Joint impedance is an important property of the human muscular system and plays a role in the control of movement and posture. Previous studies showed that joint impedance varies with the position of the joint and activation level of the surrounding muscles; however, it remains unknown how it varies during movement. Non-parametric algorithms that estimate time-varying impedance do exist; however these algorithms require hundreds of realizations of the same time-varying behavior. In this paper we develop a non-parametric algorithm that can estimate slowly time-varying impedance using multiple short data segments. Using simulated data we evaluate the desired data segment length and the number of realizations needed to yield accurate estimates.
Machine learning methods for interfacing humans with machines is an emerging area. Here we propose a novel algorithm for interfacing humans with powered lower limb prostheses for restoring control of naturalistic gait following amputation. Unlike most previous neural machine interfaces, our approach fuses control information from the user with sensor information from the prosthesis to approximate the closed loop behavior of the unimpaired sensorimotor system. We present a Bayesian framework to control an artificial knee by probabilistically mixing of process state estimates from different Kalman filters, each addressing separate regimes of locomotion such as level ground walking, walking up a ramp, and walking down a ramp. We show its utility as a mode classifier that is tolerant to temporary sensor faults which are frequently experienced in practical applications.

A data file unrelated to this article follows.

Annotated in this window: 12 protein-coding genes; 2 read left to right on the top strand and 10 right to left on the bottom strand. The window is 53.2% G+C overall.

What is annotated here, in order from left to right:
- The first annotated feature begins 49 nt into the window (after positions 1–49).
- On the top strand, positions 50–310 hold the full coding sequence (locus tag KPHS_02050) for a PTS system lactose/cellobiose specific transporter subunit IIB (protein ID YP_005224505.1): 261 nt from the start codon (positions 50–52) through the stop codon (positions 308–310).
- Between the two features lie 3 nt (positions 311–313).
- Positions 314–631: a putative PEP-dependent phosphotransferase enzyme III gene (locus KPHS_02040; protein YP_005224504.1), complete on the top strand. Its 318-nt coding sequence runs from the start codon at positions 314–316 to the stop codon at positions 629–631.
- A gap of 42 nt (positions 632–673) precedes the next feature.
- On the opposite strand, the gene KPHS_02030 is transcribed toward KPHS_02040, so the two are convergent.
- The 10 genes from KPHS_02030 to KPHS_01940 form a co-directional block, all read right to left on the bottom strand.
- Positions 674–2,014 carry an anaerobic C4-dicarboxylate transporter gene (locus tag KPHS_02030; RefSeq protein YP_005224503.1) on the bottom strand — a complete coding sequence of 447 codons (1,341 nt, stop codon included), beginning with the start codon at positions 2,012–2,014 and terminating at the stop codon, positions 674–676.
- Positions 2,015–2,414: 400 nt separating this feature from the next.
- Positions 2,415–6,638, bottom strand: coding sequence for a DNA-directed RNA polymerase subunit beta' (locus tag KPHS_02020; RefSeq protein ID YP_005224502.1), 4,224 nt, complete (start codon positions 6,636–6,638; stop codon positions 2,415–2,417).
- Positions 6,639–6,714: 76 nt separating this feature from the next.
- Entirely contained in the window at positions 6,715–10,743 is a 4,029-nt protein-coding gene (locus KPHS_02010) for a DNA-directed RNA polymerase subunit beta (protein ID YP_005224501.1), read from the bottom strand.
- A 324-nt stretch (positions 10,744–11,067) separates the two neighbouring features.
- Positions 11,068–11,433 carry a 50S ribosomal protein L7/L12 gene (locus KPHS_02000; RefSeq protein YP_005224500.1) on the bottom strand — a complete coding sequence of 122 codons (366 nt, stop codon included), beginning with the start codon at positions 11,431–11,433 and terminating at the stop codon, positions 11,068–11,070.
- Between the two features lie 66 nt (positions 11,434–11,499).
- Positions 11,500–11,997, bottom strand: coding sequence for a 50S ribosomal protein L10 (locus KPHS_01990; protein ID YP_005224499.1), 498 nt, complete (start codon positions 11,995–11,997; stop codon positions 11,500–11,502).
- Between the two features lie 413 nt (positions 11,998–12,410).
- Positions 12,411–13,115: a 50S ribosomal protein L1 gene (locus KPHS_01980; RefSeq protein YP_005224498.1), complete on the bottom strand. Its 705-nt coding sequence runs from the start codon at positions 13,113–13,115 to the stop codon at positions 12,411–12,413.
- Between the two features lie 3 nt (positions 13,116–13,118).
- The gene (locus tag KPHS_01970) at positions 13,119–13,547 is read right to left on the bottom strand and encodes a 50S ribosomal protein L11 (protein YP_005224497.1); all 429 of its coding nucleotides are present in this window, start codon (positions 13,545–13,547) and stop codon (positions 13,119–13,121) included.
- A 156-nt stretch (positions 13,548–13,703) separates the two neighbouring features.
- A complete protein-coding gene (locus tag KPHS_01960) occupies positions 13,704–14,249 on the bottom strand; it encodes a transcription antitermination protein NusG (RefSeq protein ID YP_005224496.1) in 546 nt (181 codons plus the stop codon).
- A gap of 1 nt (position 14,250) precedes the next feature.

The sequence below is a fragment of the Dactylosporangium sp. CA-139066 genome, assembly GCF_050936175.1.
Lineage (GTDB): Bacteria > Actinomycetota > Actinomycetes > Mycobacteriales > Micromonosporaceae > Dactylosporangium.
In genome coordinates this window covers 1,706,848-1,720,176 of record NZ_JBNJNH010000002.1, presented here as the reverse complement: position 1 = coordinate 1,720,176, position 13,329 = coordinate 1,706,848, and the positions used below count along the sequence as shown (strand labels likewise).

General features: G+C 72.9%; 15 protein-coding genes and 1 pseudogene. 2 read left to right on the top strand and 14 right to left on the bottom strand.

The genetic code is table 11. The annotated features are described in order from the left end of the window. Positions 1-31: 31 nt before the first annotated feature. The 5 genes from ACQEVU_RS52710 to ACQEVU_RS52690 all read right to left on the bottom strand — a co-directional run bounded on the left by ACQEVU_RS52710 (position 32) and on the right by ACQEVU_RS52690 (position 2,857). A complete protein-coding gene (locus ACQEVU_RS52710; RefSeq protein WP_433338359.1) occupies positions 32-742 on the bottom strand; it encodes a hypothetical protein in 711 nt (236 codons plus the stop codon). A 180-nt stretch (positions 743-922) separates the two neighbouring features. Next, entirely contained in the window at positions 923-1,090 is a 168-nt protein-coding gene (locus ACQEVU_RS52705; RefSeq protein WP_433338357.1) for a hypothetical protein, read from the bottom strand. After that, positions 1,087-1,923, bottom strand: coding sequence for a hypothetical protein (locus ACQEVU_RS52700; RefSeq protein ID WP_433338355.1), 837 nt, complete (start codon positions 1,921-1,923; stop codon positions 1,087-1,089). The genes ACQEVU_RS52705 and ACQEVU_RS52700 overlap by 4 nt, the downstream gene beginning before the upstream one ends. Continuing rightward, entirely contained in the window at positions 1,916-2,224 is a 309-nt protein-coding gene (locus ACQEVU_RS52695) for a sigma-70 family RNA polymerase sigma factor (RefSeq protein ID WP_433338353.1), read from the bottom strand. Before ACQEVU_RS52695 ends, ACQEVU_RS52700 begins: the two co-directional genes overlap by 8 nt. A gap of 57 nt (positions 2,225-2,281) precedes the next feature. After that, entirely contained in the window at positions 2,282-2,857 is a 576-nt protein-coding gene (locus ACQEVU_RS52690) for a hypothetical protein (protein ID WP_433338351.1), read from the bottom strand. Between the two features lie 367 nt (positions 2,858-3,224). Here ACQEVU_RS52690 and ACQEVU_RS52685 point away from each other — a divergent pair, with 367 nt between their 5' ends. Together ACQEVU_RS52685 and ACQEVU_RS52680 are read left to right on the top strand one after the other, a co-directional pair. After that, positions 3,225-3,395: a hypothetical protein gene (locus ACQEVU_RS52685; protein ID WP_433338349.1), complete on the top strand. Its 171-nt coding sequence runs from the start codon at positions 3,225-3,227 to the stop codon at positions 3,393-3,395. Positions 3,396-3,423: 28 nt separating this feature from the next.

Cognitively challenging training sessions during robot-assisted gait training after stroke were shown to be key requirements for the success of rehabilitation. Despite a broad variability of cognitive impairments amongst the stroke population, current rehabilitation environments do not adapt to the cognitive capabilities of the patient, as cognitive load cannot be objectively assessed in real-time. We provided healthy subjects and stroke patients with a virtual task during robot-assisted gait training, which allowed modulating cognitive load by adapting the difficulty level of the task. We quantified the cognitive load of stroke patients by using psychophysiological measurements and performance data. In open-loop experiments with healthy subjects and stroke patients, we obtained training data for a linear, adaptive classifier that estimated the current cognitive load of patients in real-time. We verified our classification results via questionnaires and obtained 88% correct classification in healthy subjects and 75% in patients. Using the pre-trained, adaptive classifier, we closed the cognitive control loop around healthy subjects and stroke patients by automatically adapting the difficulty level of the virtual task in real-time such that patients were neither cognitively overloaded nor under-challenged.